Success Can Be Dangerous

By on June 7, 2017
Success Can Be Dangerous

If it isn’t broken, don’t fix it.” How many times have you heard this comment? If you’re like me, you’ve heard it too often. And why do so many people say it? In my opinion it’s because all human beings, folks like you and me, gravitate to comfort zones. And if the comfort zones in which we operate are particularly attractive ones, to suggest that we should move out of them strikes many of us as nonsense.

The history of manufacturing is replete with examples of this phenomenon.

In the mid-90s, General Motor was making a lot of money on SUVs. If anyone had told them that by 2009 they would have to be bailed out by the federal government in order to remain in business, they would have told that person they were crazy. “If it isn’t broken, don’t fix it.”

In 1968 IBM was flying high. In that same year, Robert Lloyd, an engineer in IBM’s Advanced Systems Division, reacting to colleagues who insisted the microprocessor was the wave of the future said, “What the hell is it good for?” Early in the 1980s, IBMers I knew routinely disparaged upstarts like Apple, saying that they were a fad that would quickly fade away. Apple’s gross revenue in 2016 was $233 billion and IBM’s $80 billion. “If it isn’t broken, don’t fix it.”

In 1986, Kodak’s film business was thriving. In that same year, they developed the first mega-pixel digital camera. In 1989, their newly appointed CEO, Kay Whitmore, said that he would make sure that Kodak stayed close to its core businesses in film and photographic chemicals. On January 19, 2012, Kodak filed for bankruptcy. “If it isn’t broken, don’t fix it.”

I assume we’d all concede that General Motors, IBM, and Kodak got far too comfortable with the status quo. That’s obvious. Not so obvious is what forces put blinders on their leadership teams that resulted, in the case of General Motors and Kodak, their teetering on the edge of going out of business, and, in the case of IBM, losing significant traction in their marketplace. What made it so difficult for General Motors, IBM, and Kodak to move out of their comfort zones? And moving beyond these three, what makes it so difficult for many companies and their leaders to move out of their comfort zones?

Here’s my take on this issue. To put it simply, I believe that when things are going smoothly and a lot of money is being made, we start to believe that today will last forever. It won’t.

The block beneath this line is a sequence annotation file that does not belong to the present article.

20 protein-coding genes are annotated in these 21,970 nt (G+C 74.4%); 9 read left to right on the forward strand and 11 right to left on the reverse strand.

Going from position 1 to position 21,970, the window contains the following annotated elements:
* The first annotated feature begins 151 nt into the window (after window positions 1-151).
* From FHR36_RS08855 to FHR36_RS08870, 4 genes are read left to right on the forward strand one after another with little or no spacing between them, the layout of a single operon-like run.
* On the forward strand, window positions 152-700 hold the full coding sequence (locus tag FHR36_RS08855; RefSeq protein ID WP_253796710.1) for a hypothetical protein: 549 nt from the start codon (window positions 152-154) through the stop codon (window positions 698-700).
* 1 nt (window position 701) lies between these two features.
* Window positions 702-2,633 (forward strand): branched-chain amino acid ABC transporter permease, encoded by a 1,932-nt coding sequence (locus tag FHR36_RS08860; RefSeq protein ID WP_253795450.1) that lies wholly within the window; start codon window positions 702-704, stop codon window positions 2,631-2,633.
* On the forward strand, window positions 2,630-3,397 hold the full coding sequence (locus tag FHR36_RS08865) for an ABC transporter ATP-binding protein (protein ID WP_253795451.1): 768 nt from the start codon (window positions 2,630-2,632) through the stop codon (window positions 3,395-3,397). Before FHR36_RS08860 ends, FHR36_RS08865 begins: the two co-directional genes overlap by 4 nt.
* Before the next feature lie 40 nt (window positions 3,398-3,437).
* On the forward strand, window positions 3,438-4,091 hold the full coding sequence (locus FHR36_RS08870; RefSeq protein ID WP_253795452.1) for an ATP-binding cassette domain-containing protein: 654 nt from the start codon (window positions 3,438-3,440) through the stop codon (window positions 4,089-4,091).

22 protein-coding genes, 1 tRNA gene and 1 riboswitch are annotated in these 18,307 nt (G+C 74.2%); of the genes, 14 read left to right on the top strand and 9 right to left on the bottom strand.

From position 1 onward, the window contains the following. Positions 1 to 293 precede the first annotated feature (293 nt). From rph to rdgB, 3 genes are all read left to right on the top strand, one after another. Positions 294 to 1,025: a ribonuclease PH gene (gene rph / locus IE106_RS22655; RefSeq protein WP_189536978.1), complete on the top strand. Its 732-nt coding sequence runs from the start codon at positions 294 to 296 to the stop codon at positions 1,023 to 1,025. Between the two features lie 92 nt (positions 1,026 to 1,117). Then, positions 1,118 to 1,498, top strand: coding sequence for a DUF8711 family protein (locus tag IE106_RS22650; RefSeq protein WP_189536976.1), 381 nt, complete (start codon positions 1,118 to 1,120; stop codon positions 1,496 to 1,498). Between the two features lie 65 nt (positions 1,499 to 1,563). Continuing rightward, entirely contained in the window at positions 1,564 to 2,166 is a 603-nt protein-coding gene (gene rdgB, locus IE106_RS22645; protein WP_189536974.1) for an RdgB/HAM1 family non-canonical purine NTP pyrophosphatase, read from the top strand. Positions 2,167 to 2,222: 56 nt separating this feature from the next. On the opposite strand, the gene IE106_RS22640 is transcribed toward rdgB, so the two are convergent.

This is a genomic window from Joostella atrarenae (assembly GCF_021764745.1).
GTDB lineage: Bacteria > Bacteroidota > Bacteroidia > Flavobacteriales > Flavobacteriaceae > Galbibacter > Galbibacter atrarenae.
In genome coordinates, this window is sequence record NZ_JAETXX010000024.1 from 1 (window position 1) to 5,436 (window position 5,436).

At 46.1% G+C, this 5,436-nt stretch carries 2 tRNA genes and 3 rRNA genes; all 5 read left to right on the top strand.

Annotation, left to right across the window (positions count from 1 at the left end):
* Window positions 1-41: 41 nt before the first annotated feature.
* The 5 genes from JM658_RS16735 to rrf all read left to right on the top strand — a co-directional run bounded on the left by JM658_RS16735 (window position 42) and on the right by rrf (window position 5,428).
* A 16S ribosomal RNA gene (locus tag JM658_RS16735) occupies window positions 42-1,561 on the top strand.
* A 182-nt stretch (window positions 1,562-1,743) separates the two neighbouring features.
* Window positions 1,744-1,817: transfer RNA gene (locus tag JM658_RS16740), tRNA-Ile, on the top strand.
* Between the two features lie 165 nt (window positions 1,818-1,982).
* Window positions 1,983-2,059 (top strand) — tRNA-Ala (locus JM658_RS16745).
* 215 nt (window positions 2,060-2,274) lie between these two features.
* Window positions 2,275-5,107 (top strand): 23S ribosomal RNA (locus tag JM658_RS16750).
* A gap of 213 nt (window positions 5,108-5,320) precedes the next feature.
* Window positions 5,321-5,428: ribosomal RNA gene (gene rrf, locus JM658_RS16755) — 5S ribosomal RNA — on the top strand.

Further, when things are going smoothly and a lot of money is being made, we start to believe that nothing is broken. It is. In fact, everything is broken.

To state these two observations in less apocalyptic terms, today’s solutions will never be equal to tomorrow’s challenges and everything we do is imperfect, i.e. broken.

So what does it take for an organization to have the vision, drive, and agility needed to continually reshape itself in order to meet the challenges of tomorrow’s highly volatile marketplace?

Here’s what it takes. It takes Lean manufacturing. Lean manufacturing creates the type of agile, energized, and engaged workforce needed to drive a company from success to success with no potentially fatal detours.

And what are the beliefs that are at the core of Lean manufacturing? Here they are:

  • All work processes are imperfect.
  • Because all work processes are imperfect, we should be profoundly dissatisfied with the status quo.
  • If you want to know how to improve work processes, talk to the people who do the work.

The Workforce Solutions Group of St. Louis Community College has developed a well-tested and proven method of putting the power of Lean manufacturing to work for an organization. Here it is:

Driving the Implementation of a Sustainable Lean Transformation

I’d appreciate having the opportunity to meet with you to discuss ways in which your company could develop the type of agility needed to avoid the challenges posed by success. You can reach me, George Friesen, any time at 314-303-0612. Let’s talk. I’m confident you’ll find it time very well spent.

About George Friesen

George Friesen serves as Business Practice Leader - Lean Manufacturing for the Workforce Solutions Group of St. Louis Community College. He has led the College's Lean business practice area since 2000. Prior to joining the College, George worked for Maritz Performance Improvement Company. Over the past 35 years, he has served a wide variety of Fortune 500 companies, specializing during the past eleven years in Lean Manufacturing, focusing especially on the 5S System, Lean leadership and thinking processes, Value Stream Mapping, and Lean team building. George is a graduate of Washington University (AB), Webster University (MA), and United States Air Force Flight Training.

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